There’s work travel and then there’s work travel.
When we think of travel, we generally think of an undeniable, animalistic excitement – that which stinks of newness and possibility. For me, it’s that feeling that keeps me getting on plane after plane, punching in my credit card number several times a year.
However, travel isn’t like that for everyone. Some of us don’t get to get home because travel has forced us into a whole new one.
My friend was employed by a large sales company near our hometown following graduation, a great company at that with awesome pay and killer benefits. When she earned a promotion, she was informed that following a few months of training, she would be assigned a territory and she would have two weeks to move.
Upon moving to her new city, she was given a phone, an iPad, a laptop, a car, gas money, grocery money and a hotel to stay in for a few weeks until she was able to find a place to live. After a few weeks, she settled into a cushy luxury apartment in the city where she received her assignment. She has a walk-in closet and very impressive adult furniture. Not too shabby, right?
To me, her life is dreamlike. To be sent to a new, exciting city where one has no lingering ghosts. To make an enviable salary and live in a beautiful apartment. To buy your own groceries and make as much noise as you want and come and go as you please.
To someone who lives in a boring town without the means yet to move out, this is truly otherworldly.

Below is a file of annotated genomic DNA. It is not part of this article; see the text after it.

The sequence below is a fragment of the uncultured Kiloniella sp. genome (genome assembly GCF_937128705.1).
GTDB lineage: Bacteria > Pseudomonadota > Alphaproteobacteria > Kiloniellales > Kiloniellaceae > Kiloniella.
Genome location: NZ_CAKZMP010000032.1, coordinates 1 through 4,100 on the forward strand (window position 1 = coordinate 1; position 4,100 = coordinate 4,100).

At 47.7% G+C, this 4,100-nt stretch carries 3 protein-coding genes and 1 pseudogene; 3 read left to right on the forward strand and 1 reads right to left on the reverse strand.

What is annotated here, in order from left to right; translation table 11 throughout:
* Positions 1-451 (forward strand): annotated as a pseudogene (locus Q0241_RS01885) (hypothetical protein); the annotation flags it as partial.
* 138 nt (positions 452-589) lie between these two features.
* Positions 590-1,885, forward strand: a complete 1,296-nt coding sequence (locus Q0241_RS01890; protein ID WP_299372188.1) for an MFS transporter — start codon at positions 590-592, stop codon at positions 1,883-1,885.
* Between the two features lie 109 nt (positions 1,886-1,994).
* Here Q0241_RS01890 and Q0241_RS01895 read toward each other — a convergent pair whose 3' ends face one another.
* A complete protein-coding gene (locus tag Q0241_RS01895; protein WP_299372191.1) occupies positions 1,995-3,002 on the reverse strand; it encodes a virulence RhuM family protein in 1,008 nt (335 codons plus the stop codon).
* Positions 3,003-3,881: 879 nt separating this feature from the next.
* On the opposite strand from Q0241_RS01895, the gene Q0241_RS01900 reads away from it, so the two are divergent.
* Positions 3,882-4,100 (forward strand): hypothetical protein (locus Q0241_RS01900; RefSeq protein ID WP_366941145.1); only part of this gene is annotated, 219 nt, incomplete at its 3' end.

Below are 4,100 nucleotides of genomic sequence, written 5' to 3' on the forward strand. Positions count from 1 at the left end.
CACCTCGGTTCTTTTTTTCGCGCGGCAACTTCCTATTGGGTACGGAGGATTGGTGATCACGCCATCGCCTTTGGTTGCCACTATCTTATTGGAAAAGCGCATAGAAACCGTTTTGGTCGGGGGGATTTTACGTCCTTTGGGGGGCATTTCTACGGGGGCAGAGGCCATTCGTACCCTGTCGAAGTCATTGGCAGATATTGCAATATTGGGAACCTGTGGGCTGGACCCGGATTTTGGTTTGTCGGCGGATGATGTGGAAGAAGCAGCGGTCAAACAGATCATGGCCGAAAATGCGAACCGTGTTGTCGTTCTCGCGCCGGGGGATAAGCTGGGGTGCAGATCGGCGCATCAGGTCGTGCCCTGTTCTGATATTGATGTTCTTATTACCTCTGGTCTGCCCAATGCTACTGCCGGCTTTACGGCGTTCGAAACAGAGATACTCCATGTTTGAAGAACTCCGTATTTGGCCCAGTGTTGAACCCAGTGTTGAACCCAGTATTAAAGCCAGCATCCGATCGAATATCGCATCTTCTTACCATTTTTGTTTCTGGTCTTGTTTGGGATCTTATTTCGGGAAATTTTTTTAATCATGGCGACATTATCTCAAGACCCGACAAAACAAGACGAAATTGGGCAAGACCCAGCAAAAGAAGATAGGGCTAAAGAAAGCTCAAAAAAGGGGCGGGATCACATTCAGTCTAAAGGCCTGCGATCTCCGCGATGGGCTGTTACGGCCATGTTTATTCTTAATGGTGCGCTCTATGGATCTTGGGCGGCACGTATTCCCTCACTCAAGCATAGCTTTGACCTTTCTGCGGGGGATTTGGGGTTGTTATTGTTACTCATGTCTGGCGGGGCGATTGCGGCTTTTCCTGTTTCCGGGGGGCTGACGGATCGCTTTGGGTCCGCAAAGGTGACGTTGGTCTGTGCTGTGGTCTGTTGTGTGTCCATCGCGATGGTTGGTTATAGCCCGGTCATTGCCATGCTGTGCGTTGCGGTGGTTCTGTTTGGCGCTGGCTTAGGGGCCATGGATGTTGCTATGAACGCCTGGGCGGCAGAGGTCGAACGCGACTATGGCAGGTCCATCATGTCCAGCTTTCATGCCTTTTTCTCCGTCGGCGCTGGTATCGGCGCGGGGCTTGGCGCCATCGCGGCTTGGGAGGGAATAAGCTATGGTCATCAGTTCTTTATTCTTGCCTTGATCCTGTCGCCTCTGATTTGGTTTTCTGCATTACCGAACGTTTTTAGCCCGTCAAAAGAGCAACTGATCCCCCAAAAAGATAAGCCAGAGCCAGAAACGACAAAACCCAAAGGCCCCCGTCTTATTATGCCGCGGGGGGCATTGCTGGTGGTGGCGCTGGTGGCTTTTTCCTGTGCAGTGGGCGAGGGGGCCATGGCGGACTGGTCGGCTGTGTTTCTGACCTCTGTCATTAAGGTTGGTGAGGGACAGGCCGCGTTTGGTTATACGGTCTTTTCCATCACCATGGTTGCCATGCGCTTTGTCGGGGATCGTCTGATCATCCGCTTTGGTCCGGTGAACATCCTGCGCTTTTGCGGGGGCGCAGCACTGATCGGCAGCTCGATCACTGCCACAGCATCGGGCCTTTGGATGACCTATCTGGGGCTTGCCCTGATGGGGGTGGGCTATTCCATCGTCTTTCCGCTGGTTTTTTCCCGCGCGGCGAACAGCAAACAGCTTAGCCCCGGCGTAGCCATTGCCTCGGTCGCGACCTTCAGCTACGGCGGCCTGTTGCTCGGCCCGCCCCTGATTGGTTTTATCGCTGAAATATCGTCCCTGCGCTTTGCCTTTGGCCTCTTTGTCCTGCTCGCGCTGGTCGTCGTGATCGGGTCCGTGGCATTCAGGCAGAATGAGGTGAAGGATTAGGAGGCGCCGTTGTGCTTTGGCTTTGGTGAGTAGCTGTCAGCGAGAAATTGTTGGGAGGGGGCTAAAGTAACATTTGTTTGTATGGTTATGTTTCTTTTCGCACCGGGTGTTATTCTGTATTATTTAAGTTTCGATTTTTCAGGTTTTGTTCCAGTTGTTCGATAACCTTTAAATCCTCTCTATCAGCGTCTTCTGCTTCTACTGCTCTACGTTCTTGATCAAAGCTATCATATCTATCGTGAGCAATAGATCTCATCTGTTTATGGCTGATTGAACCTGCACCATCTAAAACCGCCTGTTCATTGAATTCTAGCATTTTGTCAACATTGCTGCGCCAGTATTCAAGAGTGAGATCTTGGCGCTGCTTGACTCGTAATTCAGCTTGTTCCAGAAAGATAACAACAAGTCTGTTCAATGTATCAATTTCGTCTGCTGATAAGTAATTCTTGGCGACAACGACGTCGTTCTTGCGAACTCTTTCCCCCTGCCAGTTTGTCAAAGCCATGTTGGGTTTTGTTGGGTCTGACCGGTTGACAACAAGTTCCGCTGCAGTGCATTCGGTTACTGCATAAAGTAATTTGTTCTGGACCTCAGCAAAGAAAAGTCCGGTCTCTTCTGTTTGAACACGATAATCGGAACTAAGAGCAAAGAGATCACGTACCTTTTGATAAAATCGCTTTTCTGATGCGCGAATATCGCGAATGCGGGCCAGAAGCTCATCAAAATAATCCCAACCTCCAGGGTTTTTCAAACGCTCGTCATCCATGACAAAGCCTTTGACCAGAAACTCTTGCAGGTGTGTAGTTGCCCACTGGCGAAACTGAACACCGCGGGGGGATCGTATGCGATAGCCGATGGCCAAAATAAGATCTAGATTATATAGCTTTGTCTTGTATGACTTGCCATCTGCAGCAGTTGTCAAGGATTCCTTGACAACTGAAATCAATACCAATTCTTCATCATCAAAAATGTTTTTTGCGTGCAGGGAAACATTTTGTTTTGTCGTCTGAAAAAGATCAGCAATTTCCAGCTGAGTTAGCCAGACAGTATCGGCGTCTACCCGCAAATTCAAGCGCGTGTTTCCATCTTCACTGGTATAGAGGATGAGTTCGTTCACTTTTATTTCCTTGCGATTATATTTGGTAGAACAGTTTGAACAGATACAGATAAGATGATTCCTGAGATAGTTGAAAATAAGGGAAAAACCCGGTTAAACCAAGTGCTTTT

Being as loudmouthed as I am, I eagerly conveyed my excitement to my friend. She couldn’t wholeheartedly agree.
“It’s kind of exciting at first,” she says. I listen to where she goes with this and I start to think. My friend can’t just pop over to a new, cool restaurant because she has no one to go with. There are not yet bars to frequent, friends to see or parties to go to because my friend doesn’t know one soul in the city.
Any semblance of a life that she once knew is now gone, replaced by possibility, yes, but nothing solid in sight. In the long run, I’m sure it’s great. But when you’re bored on another Saturday night at home, now apt with possibility does this really feel?
This is true work travel.
And it also didn’t really occur to me when I was busy dreaming of what it would be like to go somewhere cool and nowhere near anyplace that I had ever been.
Travel is exciting. It’s fun and new and cool. But when you can’t go home, because you have been relocated in your travels, the novelty can wear off before a comfortable sense of familiarity can seep in.